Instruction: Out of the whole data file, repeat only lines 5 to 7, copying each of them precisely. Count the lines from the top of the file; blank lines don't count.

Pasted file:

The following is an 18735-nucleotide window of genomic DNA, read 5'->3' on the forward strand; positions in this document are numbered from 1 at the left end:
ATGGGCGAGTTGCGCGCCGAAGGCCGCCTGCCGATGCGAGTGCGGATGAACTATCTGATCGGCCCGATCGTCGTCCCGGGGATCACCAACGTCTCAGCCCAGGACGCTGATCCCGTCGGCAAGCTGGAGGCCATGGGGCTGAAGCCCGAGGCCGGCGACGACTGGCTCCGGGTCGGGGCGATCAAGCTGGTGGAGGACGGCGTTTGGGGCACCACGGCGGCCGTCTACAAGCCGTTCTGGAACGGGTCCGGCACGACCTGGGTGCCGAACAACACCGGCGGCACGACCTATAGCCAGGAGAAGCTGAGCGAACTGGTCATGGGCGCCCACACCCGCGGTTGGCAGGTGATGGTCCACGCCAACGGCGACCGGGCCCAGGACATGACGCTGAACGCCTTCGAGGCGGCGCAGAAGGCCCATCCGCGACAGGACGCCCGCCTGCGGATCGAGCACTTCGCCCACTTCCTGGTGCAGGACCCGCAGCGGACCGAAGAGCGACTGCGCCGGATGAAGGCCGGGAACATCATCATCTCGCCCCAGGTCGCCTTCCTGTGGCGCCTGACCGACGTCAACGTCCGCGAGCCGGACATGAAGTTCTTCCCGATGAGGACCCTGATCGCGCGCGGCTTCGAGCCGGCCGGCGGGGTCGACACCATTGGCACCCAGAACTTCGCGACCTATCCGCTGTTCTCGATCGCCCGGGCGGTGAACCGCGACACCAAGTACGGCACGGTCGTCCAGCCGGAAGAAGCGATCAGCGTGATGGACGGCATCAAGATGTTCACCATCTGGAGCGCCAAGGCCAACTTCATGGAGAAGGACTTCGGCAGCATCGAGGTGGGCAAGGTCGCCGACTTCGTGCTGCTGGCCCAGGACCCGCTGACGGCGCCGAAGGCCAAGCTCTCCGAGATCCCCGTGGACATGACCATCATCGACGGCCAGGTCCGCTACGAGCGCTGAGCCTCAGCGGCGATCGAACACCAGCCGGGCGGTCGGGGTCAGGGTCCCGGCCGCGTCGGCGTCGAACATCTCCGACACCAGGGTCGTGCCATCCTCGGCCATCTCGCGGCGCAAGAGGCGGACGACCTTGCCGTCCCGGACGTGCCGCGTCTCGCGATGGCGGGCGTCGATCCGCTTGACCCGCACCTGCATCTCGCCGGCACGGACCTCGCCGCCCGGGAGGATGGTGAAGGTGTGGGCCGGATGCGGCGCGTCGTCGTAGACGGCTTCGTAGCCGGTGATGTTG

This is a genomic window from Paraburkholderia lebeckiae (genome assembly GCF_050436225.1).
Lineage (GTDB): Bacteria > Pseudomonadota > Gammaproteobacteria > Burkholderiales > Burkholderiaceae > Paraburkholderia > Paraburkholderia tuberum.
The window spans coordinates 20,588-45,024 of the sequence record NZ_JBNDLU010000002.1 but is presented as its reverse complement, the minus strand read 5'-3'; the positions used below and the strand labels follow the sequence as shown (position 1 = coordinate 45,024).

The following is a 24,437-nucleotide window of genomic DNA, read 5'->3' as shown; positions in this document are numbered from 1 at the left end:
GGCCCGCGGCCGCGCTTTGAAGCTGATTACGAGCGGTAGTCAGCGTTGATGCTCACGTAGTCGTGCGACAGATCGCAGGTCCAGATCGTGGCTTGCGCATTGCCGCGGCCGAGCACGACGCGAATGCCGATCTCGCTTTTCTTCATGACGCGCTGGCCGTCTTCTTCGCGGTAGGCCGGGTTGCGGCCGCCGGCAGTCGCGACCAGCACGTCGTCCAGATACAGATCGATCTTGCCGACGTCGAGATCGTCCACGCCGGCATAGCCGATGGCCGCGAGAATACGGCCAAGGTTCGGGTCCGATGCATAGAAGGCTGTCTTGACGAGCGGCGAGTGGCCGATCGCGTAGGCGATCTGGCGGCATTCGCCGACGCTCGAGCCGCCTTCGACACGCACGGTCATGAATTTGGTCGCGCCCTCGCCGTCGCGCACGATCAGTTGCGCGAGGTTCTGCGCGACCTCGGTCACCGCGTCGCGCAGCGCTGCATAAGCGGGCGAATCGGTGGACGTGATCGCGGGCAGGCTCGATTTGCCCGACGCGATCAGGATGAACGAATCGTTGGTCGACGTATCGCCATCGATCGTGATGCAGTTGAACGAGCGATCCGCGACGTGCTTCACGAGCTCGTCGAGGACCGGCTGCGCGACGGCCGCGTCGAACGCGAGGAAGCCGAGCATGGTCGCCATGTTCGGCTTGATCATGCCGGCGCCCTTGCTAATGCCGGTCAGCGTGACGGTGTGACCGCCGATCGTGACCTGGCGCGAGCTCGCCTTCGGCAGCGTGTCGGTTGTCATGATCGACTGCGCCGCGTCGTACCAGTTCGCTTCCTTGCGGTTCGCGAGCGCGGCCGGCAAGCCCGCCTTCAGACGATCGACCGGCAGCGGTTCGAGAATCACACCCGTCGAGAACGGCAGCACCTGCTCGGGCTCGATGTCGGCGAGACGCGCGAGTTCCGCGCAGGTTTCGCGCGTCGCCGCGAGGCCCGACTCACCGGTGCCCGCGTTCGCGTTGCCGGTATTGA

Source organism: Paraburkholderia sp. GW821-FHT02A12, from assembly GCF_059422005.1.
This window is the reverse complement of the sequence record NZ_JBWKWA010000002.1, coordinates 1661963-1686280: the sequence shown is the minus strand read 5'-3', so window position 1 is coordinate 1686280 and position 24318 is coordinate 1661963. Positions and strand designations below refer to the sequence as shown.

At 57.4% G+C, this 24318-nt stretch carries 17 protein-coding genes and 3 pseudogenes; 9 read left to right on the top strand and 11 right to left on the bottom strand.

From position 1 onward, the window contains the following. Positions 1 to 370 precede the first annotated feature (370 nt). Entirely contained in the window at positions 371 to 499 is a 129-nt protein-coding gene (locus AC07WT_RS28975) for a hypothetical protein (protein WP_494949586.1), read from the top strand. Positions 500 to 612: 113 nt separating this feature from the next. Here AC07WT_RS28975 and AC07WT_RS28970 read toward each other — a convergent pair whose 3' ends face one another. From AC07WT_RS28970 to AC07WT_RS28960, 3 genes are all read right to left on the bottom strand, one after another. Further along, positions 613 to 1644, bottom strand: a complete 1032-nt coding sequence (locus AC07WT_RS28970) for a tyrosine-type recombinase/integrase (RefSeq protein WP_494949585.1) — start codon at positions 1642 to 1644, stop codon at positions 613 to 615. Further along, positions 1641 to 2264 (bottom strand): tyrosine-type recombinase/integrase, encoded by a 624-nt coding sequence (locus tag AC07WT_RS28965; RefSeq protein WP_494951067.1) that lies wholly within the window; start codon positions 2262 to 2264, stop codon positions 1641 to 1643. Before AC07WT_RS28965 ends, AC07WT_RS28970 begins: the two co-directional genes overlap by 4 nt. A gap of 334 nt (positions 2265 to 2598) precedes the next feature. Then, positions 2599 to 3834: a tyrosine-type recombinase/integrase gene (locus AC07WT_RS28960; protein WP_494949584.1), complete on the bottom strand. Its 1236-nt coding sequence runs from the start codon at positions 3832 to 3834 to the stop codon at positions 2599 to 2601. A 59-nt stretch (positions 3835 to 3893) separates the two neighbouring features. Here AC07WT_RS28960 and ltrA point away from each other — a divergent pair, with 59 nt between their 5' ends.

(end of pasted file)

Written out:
The window spans coordinates 20,588-45,024 of the sequence record NZ_JBNDLU010000002.1 but is presented as its reverse complement, the minus strand read 5'-3'; the positions used below and the strand labels follow the sequence as shown (position 1 = coordinate 45,024).

The following is a 24,437-nucleotide window of genomic DNA, read 5'->3' as shown; positions in this document are numbered from 1 at the left end:
GGCCCGCGGCCGCGCTTTGAAGCTGATTACGAGCGGTAGTCAGCGTTGATGCTCACGTAGTCGTGCGACAGATCGCAGGTCCAGATCGTGGCTTGCGCATTGCCGCGGCCGAGCACGACGCGAATGCCGATCTCGCTTTTCTTCATGACGCGCTGGCCGTCTTCTTCGCGGTAGGCCGGGTTGCGGCCGCCGGCAGTCGCGACCAGCACGTCGTCCAGATACAGATCGATCTTGCCGACGTCGAGATCGTCCACGCCGGCATAGCCGATGGCCGCGAGAATACGGCCAAGGTTCGGGTCCGATGCATAGAAGGCTGTCTTGACGAGCGGCGAGTGGCCGATCGCGTAGGCGATCTGGCGGCATTCGCCGACGCTCGAGCCGCCTTCGACACGCACGGTCATGAATTTGGTCGCGCCCTCGCCGTCGCGCACGATCAGTTGCGCGAGGTTCTGCGCGACCTCGGTCACCGCGTCGCGCAGCGCTGCATAAGCGGGCGAATCGGTGGACGTGATCGCGGGCAGGCTCGATTTGCCCGACGCGATCAGGATGAACGAATCGTTGGTCGACGTATCGCCATCGATCGTGATGCAGTTGAACGAGCGATCCGCGACGTGCTTCACGAGCTCGTCGAGGACCGGCTGCGCGACGGCCGCGTCGAACGCGAGGAAGCCGAGCATGGTCGCCATGTTCGGCTTGATCATGCCGGCGCCCTTGCTAATGCCGGTCAGCGTGACGGTGTGACCGCCGATCGTGACCTGGCGCGAGCTCGCCTTCGGCAGCGTGTCGGTTGTCATGATCGACTGCGCCGCGTCGTACCAGTTCGCTTCCTTGCGGTTCGCGAGCGCGGCCGGCAAGCCCGCCTTCAGACGATCGACCGGCAGCGGTTCGAGAATCACACCCGTCGAGAACGGCAGCACCTGCTCGGGCTCGATGTCGGCGAGACGCGCGAGTTCCGCGCAGGTTTCGCGCGTCGCCGCGAGGCCCGACTCACCGGTGCCCGCGTTCGCGTTGCCGGTATTGA